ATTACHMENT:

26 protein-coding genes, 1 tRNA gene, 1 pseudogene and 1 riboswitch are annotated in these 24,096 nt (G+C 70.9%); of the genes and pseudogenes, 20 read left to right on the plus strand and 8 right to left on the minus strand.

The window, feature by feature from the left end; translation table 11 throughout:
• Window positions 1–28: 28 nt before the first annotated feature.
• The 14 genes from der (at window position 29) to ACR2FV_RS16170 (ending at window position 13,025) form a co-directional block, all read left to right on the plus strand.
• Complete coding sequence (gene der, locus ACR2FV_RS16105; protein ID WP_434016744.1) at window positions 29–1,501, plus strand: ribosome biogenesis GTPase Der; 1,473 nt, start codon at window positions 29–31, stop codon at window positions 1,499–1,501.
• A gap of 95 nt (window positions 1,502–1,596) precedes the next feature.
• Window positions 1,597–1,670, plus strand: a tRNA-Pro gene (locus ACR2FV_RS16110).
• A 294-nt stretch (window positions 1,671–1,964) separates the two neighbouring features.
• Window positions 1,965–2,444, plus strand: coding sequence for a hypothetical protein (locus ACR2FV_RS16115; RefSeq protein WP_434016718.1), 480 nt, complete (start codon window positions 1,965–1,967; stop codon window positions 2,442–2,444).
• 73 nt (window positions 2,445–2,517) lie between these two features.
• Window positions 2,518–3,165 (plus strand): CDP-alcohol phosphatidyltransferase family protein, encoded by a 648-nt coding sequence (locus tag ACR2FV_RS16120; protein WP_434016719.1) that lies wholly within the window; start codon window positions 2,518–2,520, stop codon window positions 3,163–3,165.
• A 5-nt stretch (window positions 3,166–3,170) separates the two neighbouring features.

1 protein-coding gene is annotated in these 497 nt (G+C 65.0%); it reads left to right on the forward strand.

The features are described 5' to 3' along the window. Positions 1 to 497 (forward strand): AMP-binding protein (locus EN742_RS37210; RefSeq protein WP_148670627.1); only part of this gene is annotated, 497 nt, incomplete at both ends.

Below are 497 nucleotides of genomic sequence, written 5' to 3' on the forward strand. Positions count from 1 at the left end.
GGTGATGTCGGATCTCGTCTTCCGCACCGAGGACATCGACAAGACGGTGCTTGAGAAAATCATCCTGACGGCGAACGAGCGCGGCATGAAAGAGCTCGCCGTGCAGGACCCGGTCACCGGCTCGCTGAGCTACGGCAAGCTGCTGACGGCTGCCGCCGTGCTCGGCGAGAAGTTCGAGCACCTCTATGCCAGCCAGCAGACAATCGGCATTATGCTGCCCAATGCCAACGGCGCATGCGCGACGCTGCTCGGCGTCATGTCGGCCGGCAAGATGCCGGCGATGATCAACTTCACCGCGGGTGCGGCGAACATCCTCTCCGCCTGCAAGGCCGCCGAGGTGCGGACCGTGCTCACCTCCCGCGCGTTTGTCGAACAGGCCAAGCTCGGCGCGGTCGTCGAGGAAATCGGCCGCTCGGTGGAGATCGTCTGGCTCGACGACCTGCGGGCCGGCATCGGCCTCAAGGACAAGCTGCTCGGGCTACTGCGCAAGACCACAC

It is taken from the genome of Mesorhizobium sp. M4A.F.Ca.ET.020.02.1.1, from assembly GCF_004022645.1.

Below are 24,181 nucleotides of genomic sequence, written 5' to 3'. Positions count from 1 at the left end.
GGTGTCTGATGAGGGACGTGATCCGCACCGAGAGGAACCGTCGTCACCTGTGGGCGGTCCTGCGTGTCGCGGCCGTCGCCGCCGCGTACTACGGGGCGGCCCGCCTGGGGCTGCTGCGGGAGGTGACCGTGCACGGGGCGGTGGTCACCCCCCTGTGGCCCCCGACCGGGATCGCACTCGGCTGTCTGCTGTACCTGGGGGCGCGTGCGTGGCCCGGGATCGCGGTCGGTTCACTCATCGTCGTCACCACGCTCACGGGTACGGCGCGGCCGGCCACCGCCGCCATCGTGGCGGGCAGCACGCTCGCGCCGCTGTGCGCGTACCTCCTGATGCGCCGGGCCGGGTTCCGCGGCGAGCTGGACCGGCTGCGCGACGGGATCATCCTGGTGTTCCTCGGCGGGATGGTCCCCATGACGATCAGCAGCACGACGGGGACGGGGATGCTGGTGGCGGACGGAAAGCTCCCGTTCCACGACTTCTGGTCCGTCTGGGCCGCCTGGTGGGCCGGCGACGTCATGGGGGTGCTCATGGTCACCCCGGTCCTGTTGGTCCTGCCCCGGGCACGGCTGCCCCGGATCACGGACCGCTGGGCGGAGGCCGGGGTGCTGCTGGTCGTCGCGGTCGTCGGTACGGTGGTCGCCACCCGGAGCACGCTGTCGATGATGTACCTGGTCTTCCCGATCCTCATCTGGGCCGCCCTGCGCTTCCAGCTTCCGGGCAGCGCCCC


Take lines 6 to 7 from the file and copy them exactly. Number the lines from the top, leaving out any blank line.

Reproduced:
• A gap of 95 nt (window positions 1,502–1,596) precedes the next feature.
• Window positions 1,597–1,670, plus strand: a tRNA-Pro gene (locus ACR2FV_RS16110).